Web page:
It's been a few days since my last post, but I have been wrestling with this
problem the whole time. I wanted to post, but didn't think it would be worth it
to post again about my inability to solve the same problem.
However, I have now at least identified the problem and I can successfully work
The problem is that I need to call the mmap system call in Linux to map the
framebuffer to memory so I can write to it directly. The mmap syscall has some
quirks, but the biggest problems are the lack of Linux x86_68 assembly resources
and my own lack of assembly experience.
I figured that these two problems need to be solved, so that's what I want to
write about today.
First of all, the details of the problem I encountered are as follows. The mmap
syscall requires 6 arguments, which is easier on amd64 Linux because all
arguments are passed in registers. However, I want to call it from C, which
requires either inline assembly or a function call. The function call is the
cleaner option and can be optimized to reduce overhead, but the problem is that
I would need to pass the syscall number as well, making it a 7 argument function
call. In amd64 Linux, the first 6 function arguments get passed in registers,
and the 7th gets passed on the stack. This is where my lack of
experience comes into play, I couldn't figure out how to get that argument off
the stack (I think). Either that or there was another problem with one of the
other arguments that I never found.
I'm still working on this problem. However, I found a workaround. For all 6
argument syscalls, I create an array of 64 bit wide variables and fill it with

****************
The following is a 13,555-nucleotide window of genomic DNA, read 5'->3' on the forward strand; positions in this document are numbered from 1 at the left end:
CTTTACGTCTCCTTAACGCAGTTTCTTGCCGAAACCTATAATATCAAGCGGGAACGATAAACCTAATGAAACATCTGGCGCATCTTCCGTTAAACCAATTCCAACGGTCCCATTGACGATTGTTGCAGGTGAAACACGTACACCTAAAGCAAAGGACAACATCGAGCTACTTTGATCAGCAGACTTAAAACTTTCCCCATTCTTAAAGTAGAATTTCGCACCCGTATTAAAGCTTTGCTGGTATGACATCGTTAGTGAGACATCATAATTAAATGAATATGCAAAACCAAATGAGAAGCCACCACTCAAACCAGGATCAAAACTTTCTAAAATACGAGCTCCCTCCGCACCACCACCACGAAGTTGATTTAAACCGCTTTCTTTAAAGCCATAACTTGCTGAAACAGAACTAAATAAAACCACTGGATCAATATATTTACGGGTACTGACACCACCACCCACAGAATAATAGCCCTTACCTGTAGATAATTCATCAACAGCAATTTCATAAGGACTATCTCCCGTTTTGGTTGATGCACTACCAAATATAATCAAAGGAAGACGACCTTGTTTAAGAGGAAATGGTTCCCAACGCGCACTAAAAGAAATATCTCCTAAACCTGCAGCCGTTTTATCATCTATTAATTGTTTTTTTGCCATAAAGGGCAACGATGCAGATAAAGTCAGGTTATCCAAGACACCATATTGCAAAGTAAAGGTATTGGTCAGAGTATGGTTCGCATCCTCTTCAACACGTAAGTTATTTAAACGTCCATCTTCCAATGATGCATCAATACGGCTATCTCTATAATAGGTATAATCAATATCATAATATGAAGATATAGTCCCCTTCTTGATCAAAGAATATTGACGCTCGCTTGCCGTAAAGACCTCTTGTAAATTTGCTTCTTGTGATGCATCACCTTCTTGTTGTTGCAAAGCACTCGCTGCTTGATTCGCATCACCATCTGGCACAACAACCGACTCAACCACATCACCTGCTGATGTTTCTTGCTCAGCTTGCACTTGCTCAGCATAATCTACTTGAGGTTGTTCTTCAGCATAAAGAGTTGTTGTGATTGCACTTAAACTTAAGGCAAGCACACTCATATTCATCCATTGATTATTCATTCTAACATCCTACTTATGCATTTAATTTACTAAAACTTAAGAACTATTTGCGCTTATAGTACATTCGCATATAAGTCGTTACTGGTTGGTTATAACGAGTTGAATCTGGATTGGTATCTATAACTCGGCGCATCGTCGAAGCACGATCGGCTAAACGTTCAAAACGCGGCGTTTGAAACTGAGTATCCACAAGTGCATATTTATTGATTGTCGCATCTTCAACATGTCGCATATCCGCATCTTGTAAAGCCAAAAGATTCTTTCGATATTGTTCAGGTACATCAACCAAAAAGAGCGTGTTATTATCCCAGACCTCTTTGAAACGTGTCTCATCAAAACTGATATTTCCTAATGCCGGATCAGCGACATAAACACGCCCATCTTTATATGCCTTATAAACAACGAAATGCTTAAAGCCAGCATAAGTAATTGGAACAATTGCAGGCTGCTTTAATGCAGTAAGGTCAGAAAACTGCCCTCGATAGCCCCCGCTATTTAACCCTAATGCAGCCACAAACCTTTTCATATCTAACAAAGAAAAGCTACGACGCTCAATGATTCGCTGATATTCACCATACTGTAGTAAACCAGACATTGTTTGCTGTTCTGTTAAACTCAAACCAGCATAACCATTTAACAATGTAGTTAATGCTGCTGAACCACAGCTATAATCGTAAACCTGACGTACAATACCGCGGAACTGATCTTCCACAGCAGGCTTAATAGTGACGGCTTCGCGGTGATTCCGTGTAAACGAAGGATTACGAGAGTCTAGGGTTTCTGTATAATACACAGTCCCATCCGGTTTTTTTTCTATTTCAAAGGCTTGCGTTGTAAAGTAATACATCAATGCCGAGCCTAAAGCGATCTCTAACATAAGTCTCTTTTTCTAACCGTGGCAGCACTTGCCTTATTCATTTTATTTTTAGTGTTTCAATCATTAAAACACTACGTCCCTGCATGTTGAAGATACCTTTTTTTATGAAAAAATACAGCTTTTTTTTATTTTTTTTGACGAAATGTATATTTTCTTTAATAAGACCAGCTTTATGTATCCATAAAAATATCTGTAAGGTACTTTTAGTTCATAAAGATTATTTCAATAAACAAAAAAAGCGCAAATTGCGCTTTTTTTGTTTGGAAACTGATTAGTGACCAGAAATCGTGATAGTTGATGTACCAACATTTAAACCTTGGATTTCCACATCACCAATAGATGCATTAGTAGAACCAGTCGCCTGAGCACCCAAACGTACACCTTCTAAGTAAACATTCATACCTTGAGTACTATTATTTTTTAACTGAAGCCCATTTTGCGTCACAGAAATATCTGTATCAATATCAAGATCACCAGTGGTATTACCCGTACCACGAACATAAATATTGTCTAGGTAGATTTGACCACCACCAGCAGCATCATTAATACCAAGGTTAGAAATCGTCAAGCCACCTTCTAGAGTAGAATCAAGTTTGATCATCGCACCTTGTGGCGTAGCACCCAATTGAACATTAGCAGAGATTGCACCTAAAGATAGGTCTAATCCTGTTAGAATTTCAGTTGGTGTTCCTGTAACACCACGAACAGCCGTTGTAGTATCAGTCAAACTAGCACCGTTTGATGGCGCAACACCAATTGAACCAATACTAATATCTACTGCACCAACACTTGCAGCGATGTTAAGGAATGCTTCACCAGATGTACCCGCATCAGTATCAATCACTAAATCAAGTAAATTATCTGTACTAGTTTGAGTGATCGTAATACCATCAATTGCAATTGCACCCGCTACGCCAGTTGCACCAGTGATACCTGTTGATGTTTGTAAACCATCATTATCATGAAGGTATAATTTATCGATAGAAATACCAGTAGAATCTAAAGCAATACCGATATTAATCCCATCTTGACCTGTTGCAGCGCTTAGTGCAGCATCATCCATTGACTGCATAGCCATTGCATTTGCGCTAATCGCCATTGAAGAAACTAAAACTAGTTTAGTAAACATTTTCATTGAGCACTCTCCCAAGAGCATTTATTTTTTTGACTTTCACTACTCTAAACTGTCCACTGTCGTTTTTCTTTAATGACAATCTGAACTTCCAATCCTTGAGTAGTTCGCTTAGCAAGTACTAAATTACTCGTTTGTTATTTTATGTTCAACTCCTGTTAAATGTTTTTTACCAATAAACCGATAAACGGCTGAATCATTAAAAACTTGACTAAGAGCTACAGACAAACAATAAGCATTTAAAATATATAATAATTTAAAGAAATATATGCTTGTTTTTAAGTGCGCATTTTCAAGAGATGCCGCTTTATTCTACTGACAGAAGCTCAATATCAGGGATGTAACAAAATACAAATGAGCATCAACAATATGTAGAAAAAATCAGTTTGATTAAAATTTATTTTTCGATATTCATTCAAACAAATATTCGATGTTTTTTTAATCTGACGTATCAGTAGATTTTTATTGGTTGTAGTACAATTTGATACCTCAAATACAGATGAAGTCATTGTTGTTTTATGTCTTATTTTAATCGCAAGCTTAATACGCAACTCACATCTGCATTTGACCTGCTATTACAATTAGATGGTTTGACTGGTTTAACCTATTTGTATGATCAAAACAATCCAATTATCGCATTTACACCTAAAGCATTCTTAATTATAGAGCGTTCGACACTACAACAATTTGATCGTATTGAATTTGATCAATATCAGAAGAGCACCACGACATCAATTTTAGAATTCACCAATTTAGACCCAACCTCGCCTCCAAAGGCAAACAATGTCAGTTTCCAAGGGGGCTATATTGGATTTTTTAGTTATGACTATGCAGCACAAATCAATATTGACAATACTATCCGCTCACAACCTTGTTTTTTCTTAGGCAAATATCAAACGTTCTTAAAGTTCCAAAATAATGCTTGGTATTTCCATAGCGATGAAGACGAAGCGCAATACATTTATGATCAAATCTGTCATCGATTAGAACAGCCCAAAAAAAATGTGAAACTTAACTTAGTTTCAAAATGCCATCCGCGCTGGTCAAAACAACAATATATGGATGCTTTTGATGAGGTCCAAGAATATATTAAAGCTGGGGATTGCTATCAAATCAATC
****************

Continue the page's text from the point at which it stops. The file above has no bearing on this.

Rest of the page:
my arguments for the syscall. Then, I pass the address of that array to the asm
code, which populates the proper registers with values from that memory block,
and finally makes the syscall.
Using this method, I got the code working without the C library. However, with
the new code, linking to the C library is no longer an option.
Now, for the other problems.
I have been searching all over the internet to learn assembly language; there
is no single source which ever has enough information. I also, do not have
enough information. However, I am continuing to learn, and as I do, I am
amassing more and more knowledge about assembly language programming for the
amd64 archetecture. I plan take all the information I have found regarding this
subject and assemble it all into a sort of reference document. I believe this
will help me in the future as I continue to struggle with problems I have
already experienced and dealt with in the past, and it should also help to be
able to look at all that I have learned as a whole, to help me put solve new
problems by having all the pieces to the puzzle stored in one location. In
addition, it should also be of use to other who want to learn 64 bit Linux asm,
which is something I want to encourage.
Anyways, that's all for now.